Wednesday, July 11, 2012

Self, and Chaucer

I have been talking, penwise, all this about my ugly self.  Is it not strange that in the Christian law we can offer to God the most deformed and diseased thing we have got - ourselves?  I have had a most strange, delightful feeling lately - when disgusted with my own selfishness - of just giving away the self to God - throwing it off me up to heaven - to be forgotten and grow clean, without my smearing it all over with trying to wash out the spot.  

This evening I could relish nothing but a poem of Chaucer's.  We really have never surpassed him.  He was a non-dramatic Shakespeare - not un-dramatic.  There is no greater delight in Coleridge or Keats at hearing the nightingale than old Chaucer manifests.  The man of genius may not be a prophet but he is a prophecy: he forestalls what it will take ages to bring round for the many; but theirs it will be one day.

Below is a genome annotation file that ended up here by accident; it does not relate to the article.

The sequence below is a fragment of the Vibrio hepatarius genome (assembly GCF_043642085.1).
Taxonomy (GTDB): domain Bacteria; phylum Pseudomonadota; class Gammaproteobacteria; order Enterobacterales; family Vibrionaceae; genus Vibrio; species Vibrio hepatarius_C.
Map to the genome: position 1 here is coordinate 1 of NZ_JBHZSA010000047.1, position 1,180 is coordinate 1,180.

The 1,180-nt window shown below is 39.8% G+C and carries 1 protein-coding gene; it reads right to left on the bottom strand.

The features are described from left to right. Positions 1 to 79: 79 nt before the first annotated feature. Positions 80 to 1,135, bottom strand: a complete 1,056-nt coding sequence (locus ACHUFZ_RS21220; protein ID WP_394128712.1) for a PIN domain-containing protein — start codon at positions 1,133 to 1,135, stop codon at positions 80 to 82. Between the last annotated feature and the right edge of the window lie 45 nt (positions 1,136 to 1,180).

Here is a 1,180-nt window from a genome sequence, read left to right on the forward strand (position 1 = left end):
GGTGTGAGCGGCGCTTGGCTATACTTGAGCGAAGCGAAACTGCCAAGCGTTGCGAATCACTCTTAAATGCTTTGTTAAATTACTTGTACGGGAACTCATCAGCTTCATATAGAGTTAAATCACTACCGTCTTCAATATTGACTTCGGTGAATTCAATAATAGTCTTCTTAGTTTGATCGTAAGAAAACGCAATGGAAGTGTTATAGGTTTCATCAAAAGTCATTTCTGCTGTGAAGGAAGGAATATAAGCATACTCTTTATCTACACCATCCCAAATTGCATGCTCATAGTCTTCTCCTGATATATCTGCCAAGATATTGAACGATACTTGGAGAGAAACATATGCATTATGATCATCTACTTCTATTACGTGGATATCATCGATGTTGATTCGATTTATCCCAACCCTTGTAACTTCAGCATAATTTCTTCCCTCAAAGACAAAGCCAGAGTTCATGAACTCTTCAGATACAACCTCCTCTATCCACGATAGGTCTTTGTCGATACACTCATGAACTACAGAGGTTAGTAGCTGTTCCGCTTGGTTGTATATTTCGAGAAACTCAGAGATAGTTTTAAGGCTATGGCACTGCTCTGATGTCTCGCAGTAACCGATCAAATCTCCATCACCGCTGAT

Two extracts from a letter written by George MacDonald to his wife on March 7th, 1861. Quoted in George MacDonald and His Wife, by Greville MacDonald, pages 326/7
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